16. The method of claim 15 further comprising the steps of:
providing a respective pair of tuning elements from the first set of tuning elements for each of the at least one of the degenerate modes;
locating a first tuning element of one pair of the first set of tuning elements near a first radial electric field peak of a respective one of the at least one of the degenerate modes; and
locating a second tuning element of the one pair of the first set of tuning elements near a second radial electric field peak of the respective one of the at least one of the degenerate modes.
17. The method of claim 15 further comprising the steps of:
providing a respective pair of tuning elements from the second set of tuning elements for each of the at least one pair of the degenerate modes;
locating a first tuning element of one pair of the second set of tuning elements between first radial electric field peaks of the degenerate modes in a respective pair of the at least one pair of the degenerate modes; and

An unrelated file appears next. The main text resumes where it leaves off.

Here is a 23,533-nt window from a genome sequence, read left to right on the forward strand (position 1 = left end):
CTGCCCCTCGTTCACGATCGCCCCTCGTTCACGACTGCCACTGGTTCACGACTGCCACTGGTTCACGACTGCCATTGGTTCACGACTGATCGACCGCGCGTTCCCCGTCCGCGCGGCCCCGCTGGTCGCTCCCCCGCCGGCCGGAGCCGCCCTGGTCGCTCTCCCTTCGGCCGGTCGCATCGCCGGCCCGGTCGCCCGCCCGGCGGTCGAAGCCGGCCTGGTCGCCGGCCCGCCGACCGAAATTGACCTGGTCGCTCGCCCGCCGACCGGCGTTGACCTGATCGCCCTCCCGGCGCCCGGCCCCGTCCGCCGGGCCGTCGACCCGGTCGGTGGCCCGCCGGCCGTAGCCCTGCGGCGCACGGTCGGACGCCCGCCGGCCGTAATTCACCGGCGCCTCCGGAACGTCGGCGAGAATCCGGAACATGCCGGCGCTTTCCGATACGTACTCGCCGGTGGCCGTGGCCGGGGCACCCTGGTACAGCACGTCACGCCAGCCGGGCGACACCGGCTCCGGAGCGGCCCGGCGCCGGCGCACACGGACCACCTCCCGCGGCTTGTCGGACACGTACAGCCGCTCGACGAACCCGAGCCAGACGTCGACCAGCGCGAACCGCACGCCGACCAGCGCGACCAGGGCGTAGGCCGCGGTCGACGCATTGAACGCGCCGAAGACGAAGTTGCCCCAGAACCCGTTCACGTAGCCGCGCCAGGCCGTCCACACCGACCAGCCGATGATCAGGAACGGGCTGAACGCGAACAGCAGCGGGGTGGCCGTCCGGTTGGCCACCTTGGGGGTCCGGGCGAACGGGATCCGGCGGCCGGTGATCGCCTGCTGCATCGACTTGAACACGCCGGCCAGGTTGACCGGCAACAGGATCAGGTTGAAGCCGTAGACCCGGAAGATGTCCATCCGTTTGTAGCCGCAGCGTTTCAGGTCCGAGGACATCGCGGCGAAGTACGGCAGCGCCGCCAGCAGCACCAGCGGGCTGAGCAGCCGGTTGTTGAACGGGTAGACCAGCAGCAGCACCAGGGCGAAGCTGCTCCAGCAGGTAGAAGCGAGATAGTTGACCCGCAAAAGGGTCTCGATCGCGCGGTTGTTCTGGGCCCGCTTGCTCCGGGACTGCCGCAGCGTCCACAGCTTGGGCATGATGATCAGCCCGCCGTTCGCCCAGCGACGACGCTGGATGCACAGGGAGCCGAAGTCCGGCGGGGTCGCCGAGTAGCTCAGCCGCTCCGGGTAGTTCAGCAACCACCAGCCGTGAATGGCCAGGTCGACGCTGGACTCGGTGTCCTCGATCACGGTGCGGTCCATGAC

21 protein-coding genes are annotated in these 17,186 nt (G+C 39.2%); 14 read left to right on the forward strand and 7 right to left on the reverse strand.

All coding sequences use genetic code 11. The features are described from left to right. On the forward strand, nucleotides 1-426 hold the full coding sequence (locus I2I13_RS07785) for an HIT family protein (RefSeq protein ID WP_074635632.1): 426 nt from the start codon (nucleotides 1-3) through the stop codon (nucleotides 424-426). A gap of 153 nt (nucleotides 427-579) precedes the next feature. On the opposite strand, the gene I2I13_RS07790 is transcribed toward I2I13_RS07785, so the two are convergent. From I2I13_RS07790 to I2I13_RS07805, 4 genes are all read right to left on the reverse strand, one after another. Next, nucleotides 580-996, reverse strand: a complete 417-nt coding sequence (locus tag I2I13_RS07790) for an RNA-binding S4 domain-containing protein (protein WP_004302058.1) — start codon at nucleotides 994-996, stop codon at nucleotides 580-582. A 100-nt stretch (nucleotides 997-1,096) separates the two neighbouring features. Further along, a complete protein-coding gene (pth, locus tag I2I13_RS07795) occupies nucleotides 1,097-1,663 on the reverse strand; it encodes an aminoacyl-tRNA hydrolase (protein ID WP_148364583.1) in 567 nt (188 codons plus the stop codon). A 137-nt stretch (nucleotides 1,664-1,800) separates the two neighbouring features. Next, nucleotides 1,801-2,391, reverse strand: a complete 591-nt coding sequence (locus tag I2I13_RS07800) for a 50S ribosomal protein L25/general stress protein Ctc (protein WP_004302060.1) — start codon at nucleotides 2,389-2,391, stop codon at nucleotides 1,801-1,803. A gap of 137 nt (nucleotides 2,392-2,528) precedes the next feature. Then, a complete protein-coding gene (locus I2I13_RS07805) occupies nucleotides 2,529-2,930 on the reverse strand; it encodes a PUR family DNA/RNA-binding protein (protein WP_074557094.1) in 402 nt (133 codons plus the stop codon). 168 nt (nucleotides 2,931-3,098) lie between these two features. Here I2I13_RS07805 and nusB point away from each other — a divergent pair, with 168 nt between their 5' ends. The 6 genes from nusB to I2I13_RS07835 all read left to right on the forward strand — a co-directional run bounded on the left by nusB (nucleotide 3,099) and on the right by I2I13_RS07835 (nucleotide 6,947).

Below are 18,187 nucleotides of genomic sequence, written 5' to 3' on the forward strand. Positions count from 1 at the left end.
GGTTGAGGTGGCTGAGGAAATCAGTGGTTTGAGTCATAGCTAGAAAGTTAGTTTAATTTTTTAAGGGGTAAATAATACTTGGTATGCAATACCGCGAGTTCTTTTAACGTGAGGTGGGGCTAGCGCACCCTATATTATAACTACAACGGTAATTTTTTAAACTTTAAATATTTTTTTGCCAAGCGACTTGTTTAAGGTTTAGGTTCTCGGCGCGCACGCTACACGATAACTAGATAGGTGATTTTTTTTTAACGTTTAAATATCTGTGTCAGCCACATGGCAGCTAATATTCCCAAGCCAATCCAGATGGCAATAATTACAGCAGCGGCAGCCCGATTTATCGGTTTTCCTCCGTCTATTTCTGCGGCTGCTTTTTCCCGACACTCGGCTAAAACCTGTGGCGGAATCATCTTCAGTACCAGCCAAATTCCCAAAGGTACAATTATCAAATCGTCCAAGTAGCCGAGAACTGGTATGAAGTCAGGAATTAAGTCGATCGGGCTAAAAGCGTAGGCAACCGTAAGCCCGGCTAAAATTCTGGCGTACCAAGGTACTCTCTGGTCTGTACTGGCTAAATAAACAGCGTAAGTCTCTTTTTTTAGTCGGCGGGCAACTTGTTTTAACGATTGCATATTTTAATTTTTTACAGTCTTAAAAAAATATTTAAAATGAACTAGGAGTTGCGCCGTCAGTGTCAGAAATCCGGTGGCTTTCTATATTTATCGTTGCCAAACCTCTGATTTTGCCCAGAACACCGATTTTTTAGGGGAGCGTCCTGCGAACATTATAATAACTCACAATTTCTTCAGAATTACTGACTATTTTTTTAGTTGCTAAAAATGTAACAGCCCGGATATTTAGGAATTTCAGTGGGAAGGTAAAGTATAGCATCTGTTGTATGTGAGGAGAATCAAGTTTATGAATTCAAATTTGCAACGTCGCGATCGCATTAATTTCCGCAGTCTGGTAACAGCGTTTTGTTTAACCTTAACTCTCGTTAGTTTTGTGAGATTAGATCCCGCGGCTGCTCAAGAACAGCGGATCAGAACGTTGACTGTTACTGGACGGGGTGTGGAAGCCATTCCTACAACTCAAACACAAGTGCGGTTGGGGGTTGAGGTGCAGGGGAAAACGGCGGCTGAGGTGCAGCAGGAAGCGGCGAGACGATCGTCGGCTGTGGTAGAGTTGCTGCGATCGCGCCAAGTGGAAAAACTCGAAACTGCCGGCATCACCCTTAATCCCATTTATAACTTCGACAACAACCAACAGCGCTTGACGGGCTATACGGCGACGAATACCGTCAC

locating a second tuning element of the one pair of the second set of tuning elements between second radial electric field peaks of the degenerate modes in the respective pair of the at least one pair of the degenerate modes.
18. The method of claim 15 further comprising the steps of:
providing a respective pair of tuning elements from the first set of tuning elements for each of the at least one of the degenerate modes;
locating a first tuning element of one pair of the first set of tuning elements near a first surface magnetic field peak of a respective one of the at least one of the degenerate modes; and
locating a second tuning element of the one pair of the first set of tuning elements near a second surface magnetic field peak of the respective one of the at least one of the degenerate modes.